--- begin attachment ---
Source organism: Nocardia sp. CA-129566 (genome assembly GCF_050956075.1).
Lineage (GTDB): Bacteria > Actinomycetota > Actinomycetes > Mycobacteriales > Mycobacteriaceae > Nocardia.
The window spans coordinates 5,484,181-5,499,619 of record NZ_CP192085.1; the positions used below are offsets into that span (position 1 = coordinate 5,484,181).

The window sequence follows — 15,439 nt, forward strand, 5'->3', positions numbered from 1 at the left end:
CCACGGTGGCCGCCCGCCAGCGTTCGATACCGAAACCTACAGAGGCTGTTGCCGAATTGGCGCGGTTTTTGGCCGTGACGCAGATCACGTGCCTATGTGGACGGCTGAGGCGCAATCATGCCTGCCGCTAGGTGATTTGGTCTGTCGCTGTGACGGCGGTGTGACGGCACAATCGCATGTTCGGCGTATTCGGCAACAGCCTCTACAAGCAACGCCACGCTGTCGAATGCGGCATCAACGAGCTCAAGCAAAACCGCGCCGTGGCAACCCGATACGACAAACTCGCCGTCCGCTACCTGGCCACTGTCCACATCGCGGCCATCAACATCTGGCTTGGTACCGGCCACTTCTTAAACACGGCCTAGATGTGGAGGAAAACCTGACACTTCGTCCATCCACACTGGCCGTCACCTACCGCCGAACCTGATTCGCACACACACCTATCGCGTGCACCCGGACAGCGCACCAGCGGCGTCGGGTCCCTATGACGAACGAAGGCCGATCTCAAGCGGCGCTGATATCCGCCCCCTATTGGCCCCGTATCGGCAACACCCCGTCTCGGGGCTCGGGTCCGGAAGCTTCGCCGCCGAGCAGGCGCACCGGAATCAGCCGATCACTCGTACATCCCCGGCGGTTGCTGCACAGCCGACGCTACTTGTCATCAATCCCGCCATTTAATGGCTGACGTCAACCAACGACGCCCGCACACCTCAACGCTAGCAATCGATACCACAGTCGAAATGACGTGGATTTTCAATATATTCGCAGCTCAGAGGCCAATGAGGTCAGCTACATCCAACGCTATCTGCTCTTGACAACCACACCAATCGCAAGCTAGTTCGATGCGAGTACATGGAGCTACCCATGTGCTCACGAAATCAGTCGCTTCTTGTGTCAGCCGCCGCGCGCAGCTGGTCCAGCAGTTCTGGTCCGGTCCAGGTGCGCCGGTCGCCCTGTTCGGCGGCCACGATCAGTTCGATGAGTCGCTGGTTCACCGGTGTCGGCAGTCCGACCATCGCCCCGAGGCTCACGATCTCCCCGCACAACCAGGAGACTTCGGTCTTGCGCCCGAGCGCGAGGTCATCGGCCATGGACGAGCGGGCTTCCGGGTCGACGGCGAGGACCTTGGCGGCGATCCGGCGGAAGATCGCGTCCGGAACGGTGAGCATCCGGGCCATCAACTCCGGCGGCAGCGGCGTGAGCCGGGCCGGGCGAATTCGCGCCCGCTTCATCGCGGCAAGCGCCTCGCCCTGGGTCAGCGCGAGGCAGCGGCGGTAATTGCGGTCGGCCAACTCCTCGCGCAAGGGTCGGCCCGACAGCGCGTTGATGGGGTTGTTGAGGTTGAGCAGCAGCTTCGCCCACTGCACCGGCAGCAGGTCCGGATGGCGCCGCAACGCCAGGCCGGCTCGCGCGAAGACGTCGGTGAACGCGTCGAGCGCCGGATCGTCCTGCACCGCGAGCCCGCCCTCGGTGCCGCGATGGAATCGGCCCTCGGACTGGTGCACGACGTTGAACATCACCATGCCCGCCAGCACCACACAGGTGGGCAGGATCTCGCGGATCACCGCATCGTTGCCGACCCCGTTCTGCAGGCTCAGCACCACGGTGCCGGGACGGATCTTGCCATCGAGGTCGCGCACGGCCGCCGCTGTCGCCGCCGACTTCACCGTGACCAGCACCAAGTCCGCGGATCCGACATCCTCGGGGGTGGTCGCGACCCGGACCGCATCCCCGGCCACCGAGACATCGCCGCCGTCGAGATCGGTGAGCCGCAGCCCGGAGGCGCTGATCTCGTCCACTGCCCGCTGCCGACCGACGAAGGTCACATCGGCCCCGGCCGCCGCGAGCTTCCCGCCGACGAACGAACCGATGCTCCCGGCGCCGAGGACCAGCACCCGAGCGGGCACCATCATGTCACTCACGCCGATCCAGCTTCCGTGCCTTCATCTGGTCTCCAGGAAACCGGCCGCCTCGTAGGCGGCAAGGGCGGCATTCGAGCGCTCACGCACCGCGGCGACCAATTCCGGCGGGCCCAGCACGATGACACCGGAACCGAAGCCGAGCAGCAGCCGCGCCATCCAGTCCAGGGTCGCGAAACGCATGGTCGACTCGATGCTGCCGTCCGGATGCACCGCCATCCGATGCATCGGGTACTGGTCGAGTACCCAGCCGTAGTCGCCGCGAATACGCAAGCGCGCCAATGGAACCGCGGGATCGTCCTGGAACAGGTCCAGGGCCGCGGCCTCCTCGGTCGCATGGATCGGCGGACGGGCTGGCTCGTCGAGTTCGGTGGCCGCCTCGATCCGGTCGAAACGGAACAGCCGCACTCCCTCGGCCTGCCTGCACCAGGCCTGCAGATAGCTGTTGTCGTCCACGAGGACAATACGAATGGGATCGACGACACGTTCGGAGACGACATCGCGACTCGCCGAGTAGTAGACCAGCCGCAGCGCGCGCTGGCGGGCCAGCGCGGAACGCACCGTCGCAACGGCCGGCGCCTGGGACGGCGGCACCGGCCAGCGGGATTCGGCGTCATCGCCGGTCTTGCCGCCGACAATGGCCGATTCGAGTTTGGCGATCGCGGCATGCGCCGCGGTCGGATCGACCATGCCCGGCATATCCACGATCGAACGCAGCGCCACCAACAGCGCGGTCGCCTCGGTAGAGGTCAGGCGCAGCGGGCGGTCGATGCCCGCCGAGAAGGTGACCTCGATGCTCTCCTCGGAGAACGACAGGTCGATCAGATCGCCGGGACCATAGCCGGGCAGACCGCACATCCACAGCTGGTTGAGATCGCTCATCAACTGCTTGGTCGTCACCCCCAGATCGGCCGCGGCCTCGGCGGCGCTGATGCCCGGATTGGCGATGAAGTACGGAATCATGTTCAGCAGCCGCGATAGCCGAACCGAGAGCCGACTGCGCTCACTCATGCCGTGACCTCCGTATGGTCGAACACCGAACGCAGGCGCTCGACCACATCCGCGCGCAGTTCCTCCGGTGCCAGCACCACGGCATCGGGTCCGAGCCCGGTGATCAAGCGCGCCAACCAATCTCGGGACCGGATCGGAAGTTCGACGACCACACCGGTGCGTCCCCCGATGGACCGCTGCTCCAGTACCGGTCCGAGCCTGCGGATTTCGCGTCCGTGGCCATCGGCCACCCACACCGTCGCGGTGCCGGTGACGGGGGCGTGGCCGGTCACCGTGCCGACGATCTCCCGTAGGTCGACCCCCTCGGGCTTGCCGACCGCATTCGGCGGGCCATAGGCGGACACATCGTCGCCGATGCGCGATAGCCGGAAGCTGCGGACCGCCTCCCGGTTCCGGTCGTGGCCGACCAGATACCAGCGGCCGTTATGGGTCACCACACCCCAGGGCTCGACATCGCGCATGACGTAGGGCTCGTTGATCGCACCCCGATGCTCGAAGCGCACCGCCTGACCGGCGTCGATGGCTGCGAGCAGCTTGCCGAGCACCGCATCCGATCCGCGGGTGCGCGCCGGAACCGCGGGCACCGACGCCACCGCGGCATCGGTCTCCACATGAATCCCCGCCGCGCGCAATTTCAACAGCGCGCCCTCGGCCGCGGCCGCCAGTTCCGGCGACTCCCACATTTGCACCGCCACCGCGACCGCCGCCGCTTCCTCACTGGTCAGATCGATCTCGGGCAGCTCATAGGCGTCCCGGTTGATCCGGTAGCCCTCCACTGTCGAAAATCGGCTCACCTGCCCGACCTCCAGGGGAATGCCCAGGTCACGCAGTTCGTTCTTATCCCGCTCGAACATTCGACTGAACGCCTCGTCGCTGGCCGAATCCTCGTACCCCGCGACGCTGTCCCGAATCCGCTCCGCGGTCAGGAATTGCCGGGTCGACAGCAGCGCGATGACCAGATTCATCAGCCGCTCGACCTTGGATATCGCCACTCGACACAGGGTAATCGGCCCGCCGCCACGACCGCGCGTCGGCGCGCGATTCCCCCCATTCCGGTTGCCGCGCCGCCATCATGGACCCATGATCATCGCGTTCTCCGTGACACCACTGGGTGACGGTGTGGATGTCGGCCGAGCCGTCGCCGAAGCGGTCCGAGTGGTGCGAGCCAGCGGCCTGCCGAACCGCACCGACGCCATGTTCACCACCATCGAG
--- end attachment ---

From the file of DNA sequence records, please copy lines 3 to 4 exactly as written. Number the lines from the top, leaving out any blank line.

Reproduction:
The window spans coordinates 5,484,181-5,499,619 of record NZ_CP192085.1; the positions used below are offsets into that span (position 1 = coordinate 5,484,181).

The window sequence follows — 15,439 nt, forward strand, 5'->3', positions numbered from 1 at the left end: